May was another negative month for global equities, but an impressive recovery into month-end meant the MSCI All Country World Index recouped the vast majority of its losses, finishing with a 0.2% decline. US Treasuries and core eurozone government bonds also bounced off the recent lows with yields pulling back from their peaks, although UK Gilts underperformed, especially those linked to inflation.
Supply chain challenges remain one of the chief concerns for investors and while there has been some easing on this front, protracted hostilities in Ukraine and lockdown measures in China have presented new issues for both manufacturing and food.
Following a solid first quarter earnings season there has been a lull in company reporting. Overall, guidance to analysts remains pretty good despite cost pressures, and earnings estimates are marginally higher since the start of the year. This, coupled with the fall in share prices seen year-to-date, has pushed global forward valuations cheaper than the 10-year average. That said, there is some scepticism regarding how sustainable rising earnings are, given slowing growth and rising costs.
A basket of leading US growth stocks now trades at around 20 times forward earnings, significantly lower than a peak near 30 times, while value shares are in the region of 15 times. Compared to previous stock market corrections these levels are still not that cheap, and as we believe the de-rating still likely has further to go, we have decided to scale back risk recently.
US: inflation peaking?
While rising inflation and hawkish central banks still feature prominently in investors’ thinking, there is an increasing focus on economic growth and how it will hold up in the face of aggressive monetary policy tightening. The Federal Reserve delivered its first 50 basis point rate hike since 2000 at the start of May and markets are firmly pricing in increases by the same amount at the next two meetings. Markets have the end of year fed funds rate at approximately 2.8%, significantly higher than the current 1.0%. However, the debate around Fed policy is now centred on the possibility of a slower pace of tightening, with a possible pause in the hiking cycle touted for September.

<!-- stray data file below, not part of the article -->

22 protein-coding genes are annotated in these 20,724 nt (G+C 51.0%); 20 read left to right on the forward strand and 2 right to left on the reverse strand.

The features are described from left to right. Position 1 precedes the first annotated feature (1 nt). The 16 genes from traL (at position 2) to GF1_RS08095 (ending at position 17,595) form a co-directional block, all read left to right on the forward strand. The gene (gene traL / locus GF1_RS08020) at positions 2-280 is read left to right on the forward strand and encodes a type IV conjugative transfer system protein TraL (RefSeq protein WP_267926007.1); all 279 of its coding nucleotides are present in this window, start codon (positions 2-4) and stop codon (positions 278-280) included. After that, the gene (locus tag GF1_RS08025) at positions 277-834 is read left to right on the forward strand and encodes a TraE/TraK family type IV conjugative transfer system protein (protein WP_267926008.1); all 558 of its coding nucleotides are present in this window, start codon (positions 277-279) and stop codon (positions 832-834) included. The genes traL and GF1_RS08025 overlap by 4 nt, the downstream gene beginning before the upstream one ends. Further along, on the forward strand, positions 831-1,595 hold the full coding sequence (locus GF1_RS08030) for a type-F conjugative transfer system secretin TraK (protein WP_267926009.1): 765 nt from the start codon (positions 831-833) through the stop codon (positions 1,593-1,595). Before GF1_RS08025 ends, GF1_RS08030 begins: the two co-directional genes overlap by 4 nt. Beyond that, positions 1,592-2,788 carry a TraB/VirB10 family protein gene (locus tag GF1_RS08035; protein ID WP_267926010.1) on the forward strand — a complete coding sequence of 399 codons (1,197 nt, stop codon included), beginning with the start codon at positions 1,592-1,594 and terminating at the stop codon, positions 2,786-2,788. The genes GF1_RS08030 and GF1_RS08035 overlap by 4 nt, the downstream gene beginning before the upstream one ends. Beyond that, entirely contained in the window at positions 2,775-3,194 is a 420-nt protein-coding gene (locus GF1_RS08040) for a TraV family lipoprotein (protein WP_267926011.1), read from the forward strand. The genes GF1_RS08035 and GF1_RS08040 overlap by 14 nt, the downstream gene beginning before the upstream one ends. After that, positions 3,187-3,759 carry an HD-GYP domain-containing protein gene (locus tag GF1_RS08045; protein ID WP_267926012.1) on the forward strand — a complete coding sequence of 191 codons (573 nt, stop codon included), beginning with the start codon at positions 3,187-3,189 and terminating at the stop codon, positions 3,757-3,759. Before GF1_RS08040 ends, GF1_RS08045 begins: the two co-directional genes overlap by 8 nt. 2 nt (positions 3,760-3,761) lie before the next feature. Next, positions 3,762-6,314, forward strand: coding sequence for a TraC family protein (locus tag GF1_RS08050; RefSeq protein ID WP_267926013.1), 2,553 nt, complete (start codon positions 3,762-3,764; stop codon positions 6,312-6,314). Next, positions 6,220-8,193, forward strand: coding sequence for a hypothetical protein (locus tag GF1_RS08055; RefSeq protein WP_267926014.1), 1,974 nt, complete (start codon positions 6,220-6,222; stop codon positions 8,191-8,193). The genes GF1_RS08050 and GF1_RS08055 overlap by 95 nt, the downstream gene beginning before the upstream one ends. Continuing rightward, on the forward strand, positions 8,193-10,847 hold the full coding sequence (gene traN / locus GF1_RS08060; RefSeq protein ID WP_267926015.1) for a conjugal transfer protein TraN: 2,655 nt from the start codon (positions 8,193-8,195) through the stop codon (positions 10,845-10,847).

This narrative shift is bolstered by encouraging signs that US inflation is at, or at least near, a cyclical peak. The annual consumer price index slowed to 8.3% in April, down from a 41-year high of 8.5% in March, and the latest core personal consumption index, believed to be the Fed’s preferred inflation metric, came in at 4.9%, below March’s 5.2% reading.
The labour market continues to go from strength to strength with employers adding 390k nonfarm jobs in May, comfortably above the consensus forecast of 320k. What is more, the unemployment rate held steady at 3.6% while average earnings growth ticked down to 5.2% annualised from 5.5% in April - also suggestive that broader cyclical price pressures could be close to a peak. US large-cap shares managed to eke out a small gain for the month after falling to new lows for the year. Growth and tech stocks remain laggards but bounced significantly into month-end to end with modest declines of just under 2%, after trading as much as 10% lower.
UK: activity slowing